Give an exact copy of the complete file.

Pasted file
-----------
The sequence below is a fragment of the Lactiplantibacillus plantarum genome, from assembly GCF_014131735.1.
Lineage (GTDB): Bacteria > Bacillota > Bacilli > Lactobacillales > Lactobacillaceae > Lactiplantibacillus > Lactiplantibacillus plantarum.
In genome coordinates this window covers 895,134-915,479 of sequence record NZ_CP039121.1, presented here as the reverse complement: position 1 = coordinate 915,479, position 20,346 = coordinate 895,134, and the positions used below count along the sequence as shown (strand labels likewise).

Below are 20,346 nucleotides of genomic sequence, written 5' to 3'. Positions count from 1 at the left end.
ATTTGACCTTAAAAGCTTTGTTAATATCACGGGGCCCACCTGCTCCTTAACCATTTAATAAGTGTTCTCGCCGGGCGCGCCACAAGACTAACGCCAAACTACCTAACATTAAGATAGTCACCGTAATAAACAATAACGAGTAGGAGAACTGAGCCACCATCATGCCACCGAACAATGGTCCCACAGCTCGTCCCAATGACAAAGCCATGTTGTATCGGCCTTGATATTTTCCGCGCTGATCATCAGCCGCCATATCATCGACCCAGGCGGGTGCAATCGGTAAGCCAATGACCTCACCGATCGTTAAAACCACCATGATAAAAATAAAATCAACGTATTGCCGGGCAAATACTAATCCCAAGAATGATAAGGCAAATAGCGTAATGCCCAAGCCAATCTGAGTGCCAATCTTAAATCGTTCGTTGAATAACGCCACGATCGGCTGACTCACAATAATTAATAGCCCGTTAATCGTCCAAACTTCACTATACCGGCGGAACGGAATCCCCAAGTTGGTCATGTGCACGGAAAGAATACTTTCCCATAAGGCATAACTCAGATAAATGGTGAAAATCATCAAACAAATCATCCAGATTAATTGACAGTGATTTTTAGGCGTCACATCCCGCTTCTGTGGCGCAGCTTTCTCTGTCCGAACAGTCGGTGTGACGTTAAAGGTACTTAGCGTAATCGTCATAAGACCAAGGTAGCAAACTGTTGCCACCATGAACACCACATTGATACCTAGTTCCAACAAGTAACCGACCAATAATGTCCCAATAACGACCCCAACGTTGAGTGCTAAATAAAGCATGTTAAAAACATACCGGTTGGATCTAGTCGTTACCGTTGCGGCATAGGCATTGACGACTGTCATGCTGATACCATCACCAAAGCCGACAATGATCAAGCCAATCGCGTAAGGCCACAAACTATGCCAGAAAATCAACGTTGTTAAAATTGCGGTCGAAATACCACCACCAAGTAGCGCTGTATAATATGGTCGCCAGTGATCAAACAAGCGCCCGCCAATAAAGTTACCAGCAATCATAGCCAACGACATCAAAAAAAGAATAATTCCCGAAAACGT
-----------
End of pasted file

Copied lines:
The sequence below is a fragment of the Lactiplantibacillus plantarum genome, from assembly GCF_014131735.1.
Lineage (GTDB): Bacteria > Bacillota > Bacilli > Lactobacillales > Lactobacillaceae > Lactiplantibacillus > Lactiplantibacillus plantarum.
In genome coordinates this window covers 895,134-915,479 of sequence record NZ_CP039121.1, presented here as the reverse complement: position 1 = coordinate 915,479, position 20,346 = coordinate 895,134, and the positions used below count along the sequence as shown (strand labels likewise).

Below are 20,346 nucleotides of genomic sequence, written 5' to 3'. Positions count from 1 at the left end.
ATTTGACCTTAAAAGCTTTGTTAATATCACGGGGCCCACCTGCTCCTTAACCATTTAATAAGTGTTCTCGCCGGGCGCGCCACAAGACTAACGCCAAACTACCTAACATTAAGATAGTCACCGTAATAAACAATAACGAGTAGGAGAACTGAGCCACCATCATGCCACCGAACAATGGTCCCACAGCTCGTCCCAATGACAAAGCCATGTTGTATCGGCCTTGATATTTTCCGCGCTGATCATCAGCCGCCATATCATCGACCCAGGCGGGTGCAATCGGTAAGCCAATGACCTCACCGATCGTTAAAACCACCATGATAAAAATAAAATCAACGTATTGCCGGGCAAATACTAATCCCAAGAATGATAAGGCAAATAGCGTAATGCCCAAGCCAATCTGAGTGCCAATCTTAAATCGTTCGTTGAATAACGCCACGATCGGCTGACTCACAATAATTAATAGCCCGTTAATCGTCCAAACTTCACTATACCGGCGGAACGGAATCCCCAAGTTGGTCATGTGCACGGAAAGAATACTTTCCCATAAGGCATAACTCAGATAAATGGTGAAAATCATCAAACAAATCATCCAGATTAATTGACAGTGATTTTTAGGCGTCACATCCCGCTTCTGTGGCGCAGCTTTCTCTGTCCGAACAGTCGGTGTGACGTTAAAGGTACTTAGCGTAATCGTCATAAGACCAAGGTAGCAAACTGTTGCCACCATGAACACCACATTGATACCTAGTTCCAACAAGTAACCGACCAATAATGTCCCAATAACGACCCCAACGTTGAGTGCTAAATAAAGCATGTTAAAAACATACCGGTTGGATCTAGTCGTTACCGTTGCGGCATAGGCATTGACGACTGTCATGCTGATACCATCACCAAAGCCGACAATGATCAAGCCAATCGCGTAAGGCCACAAACTATGCCAGAAAATCAACGTTGTTAAAATTGCGGTCGAAATACCACCACCAAGTAGCGCTGTATAATATGGTCGCCAGTGATCAAACAAGCGCCCGCCAATAAAGTTACCAGCAATCATAGCCAACGACATCAAAAAAAGAATAATTCCCGAAAACGT